The headmaster stalked like an enraged tiger at the front of the room. “Who,” he wanted to know, “who is the one?” The one who had taken the boy’s slippers. The one responsible for the delay. The reason the catcalls and boos had begun, first in the back row, moving further forward, stopping a safe distance from the red-faced behemoth pacing in front.
I was as irritated as the others. Who would take a boy’s slippers and risk the whole school missing the film? Didn’t they know how precious this event was, the one normal activity in a week of rugby practice and Latin conjugations? I had heard that it was a good film, a likable comedy, and I was ready for some levity. There were still two more weeks until “visiting weekend”, an opportunity to be home with my family for thirty hours. I needed this escape.
I was one of the good boys, never in trouble. I followed the rules, turned in my schoolwork on time, and possessed enough self-control to avoid the leather slipper and the ping-pong paddle, punishments the headmaster meted out on more foolish boys.
Why were some of the boys turning my way with that look in their eyes? “de Beer”, they whispered, “own up!” My friend Jones (did I ever know his first name?) elbowed me in the ribs. “Come on, tell him you did it!”
Me? Why me? I hadn’t done such a stupid thing as take the stupid boy’s stupid slippers. Why were they looking at me? I would never risk Saturday cinema. I would never be so unkind. It wasn’t me. “de Beer, de Beer,” the voices hissed. “Fess up!” What were they talking about? Did they want me to be the scapegoat? I wouldn’t do it. No film was worth it. “Tell him you did it!” I retorted.
The headmaster sensed the buzz and zeroed in on his prey. He knew the culprit was somewhere in my row. He closed in. The boys’ urging became harsher. “Come on, de Beer, be a man. Own up to your mistake!” I could hear the incensed snorts emanating from the headmaster and could feel the growing desperation from my classmates.
I didn’t understand why they were picking on me. I wasn’t their usual victim. I stayed clear of trouble. “Well, if it was me,” I challenged, “where do you think I put the stupid slippers?”
“Are you crazy?” this from my best friend, Robinson. “You know you put them on top of the wardrobe, next to Dawson’s bed. I dared you to before breakfast. Remember?”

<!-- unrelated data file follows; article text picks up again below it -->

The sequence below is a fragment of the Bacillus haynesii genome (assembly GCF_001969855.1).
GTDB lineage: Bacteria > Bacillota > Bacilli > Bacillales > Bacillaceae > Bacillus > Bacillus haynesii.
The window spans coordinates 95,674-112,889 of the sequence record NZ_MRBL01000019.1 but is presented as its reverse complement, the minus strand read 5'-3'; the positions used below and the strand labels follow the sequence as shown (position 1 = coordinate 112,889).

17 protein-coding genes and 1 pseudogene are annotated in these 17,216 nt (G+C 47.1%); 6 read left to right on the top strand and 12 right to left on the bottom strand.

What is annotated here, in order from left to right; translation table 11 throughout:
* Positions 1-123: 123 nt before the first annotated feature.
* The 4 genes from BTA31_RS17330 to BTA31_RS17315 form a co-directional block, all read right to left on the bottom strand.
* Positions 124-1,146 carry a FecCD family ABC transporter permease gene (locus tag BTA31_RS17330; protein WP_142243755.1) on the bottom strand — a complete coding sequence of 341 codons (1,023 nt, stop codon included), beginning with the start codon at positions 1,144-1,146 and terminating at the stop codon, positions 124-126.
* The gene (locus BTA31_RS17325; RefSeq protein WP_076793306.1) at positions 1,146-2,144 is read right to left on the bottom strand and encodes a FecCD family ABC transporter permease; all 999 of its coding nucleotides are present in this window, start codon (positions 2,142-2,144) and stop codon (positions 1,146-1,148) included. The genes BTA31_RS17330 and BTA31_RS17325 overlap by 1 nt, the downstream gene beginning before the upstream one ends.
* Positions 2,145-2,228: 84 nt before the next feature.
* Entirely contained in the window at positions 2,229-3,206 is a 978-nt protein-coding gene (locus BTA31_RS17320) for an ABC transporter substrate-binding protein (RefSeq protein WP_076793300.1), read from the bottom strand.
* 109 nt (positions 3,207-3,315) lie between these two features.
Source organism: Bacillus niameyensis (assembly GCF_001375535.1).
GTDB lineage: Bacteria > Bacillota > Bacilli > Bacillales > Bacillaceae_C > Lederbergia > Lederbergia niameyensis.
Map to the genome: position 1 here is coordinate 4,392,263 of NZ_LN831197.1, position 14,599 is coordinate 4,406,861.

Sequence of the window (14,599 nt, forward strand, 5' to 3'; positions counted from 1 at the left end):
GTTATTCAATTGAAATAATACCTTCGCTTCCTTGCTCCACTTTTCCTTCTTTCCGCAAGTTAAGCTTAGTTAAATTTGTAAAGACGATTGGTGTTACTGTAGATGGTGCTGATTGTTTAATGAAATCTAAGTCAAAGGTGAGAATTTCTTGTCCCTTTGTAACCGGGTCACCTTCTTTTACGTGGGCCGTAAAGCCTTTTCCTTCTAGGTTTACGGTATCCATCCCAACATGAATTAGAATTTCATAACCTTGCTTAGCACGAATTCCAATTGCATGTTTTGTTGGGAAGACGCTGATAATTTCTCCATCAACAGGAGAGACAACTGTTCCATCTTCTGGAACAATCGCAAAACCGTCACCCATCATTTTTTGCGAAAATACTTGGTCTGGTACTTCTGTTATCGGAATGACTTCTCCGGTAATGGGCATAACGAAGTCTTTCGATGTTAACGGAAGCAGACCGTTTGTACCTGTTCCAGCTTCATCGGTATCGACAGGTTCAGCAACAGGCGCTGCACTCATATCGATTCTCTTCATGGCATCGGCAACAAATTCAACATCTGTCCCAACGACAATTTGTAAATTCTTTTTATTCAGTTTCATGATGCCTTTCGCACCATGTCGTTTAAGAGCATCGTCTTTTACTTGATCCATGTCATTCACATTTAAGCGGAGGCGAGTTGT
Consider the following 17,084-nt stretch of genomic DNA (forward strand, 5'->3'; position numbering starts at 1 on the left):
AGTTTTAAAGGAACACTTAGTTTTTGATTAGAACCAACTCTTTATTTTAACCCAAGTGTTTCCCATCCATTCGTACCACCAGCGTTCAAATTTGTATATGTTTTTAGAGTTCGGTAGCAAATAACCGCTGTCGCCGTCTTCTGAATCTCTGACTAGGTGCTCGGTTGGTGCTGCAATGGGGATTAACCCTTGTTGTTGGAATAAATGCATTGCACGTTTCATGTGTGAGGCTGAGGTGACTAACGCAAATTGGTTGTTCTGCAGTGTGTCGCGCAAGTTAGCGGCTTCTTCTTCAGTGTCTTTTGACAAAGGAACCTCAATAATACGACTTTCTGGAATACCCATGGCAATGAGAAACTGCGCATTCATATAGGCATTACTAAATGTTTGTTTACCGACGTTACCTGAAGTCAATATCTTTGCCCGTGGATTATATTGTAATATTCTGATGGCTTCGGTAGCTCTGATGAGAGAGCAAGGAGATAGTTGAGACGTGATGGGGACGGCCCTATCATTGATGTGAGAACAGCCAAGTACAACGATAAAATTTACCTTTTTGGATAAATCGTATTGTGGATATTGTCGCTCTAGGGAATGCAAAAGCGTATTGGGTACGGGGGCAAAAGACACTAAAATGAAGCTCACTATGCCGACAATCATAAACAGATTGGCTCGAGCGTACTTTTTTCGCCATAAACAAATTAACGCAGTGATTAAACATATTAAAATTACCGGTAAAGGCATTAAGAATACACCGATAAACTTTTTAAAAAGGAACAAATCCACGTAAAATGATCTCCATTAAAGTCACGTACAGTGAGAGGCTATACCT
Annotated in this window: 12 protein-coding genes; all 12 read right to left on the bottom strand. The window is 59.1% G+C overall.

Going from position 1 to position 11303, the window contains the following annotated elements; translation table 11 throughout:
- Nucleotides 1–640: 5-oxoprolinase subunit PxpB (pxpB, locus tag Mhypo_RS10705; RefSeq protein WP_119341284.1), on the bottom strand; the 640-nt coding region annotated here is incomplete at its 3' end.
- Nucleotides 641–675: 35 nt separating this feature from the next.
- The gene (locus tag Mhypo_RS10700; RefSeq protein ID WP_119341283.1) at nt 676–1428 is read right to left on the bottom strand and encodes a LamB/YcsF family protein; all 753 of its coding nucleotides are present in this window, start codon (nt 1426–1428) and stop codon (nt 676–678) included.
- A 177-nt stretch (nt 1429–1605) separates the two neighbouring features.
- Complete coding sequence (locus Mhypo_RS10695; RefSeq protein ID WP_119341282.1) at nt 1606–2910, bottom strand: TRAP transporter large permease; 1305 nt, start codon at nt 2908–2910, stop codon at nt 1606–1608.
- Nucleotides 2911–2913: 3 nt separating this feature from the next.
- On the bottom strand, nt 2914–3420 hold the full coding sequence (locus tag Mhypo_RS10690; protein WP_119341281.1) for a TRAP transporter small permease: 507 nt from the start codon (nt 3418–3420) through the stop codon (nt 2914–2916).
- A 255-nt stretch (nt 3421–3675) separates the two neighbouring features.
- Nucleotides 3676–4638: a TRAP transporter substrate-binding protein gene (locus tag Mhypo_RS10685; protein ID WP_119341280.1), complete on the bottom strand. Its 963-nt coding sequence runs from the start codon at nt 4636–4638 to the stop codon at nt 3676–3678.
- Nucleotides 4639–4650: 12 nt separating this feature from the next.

And I did. I did remember. It was me. I had done this stupid thing. And I knew what I had to do.
I stood up, a hundred pairs of eyes on my back, and followed the headmaster to the front of the Hall. And around the corner to his study.
Thursday, January 21, 2010
Laura has launched a new website called Counseling for Women and Moms for her private psychotherapy practice. It's very cool! Please visit by copying www.DenverCounselingForWomen.com into your browser or clicking on the link in the Links section further down this page.
Wednesday, January 20, 2010
The Coliseum. That ancient arena, still standing proud amidst the modern city that surrounds it. I’ve heard the legendary stories about this place. How in its long and fabled history, it has been the site of great public spectacles, both comic and tragic. How generations before me have witnessed mighty clashes between man and beast, each contest rife with the threat of injury or death. How great leaders of their time have stood and acknowledged their people. I’ve heard tell of the thrill of the chase and the roar of the crowd. And now here I was, about to enter its hallowed halls.
I left the horses, turned towards the imposing structure, and crossed under the viaduct. I grabbed my daughter’s hand as the crowd swelled, its energy pulsating with anticipation. These were real men they were going to cheer on, warriors at the top of their game. We passed the vendors cooking meat over open flames, entered the gates and climbed to take our seats at the top of the stadium, gazing down on the dusty arena below. My child and I had not attended an event such as this. We were first-timers, here at the National Western Stock Show in Denver, Colorado, at the Denver Coliseum, heading to our first professional rodeo.
I had no idea what to expect. I had some vague notion of bucking broncos and country western tunes. I was astounded by what greeted me. Laser lights, fireworks, and stirring classical music filled the air. Horses galloped in formation in the darkness, their bridles and riders silhouetted in neon. Stagecoaches rumbled, clowns hammed it up, and the great American buffalo appeared suspended twelve feet off the ground. This was a spectacle indeed and the crowd roared.
How was it, I asked myself, that I had lived just a few short miles from the Stock Show grounds for twenty years and this was my first rodeo?
As the real business of the rodeo began to replace the theatrics, the throng of spectators became more and more animated. I began to lose interest. Grown men on horseback leapt from their mounts to wrestle small cows to the ground and missed half the time. Some women raced their horses around barrels, others were paraded out as rodeo queens. I checked my watch. By rule, the guys riding the bulls lasted no more than eight seconds. The ropers sometimes caught their prey and sometimes didn’t. I struggled to appreciate the sport and didn’t care who won. The crowd expressed their pleasure with ever-increasing voice. They waved their hats and celebrated their champions. I wondered what was for dinner.
After moving to Colorado from England, I’ve been living in the American West my entire adult life. While not yet a United States citizen (a story for another day), I believe I have assimilated into this American life quite nicely. I have learned how to drive on the right. I walk on the sidewalk and drive on the pavement. I’ve got used to commercials (didn’t they used to be called ‘adverts’?) every three and a half minutes. I enjoy ice cream cones stacked three scoops high, with sprinkles on top. I occasionally pronounce the letter ‘r’ at the end of words and I’ve lengthened my vowels. I love American theater and movies and I have figured out the oddity they call baseball.
But this professional rodeo was something new entirely. Here were thousands upon thousands of my neighbors, people I’ve lived alongside for years, who understood and loved with a passion something of which I had no clue.
I guess I’m still a stranger in this land.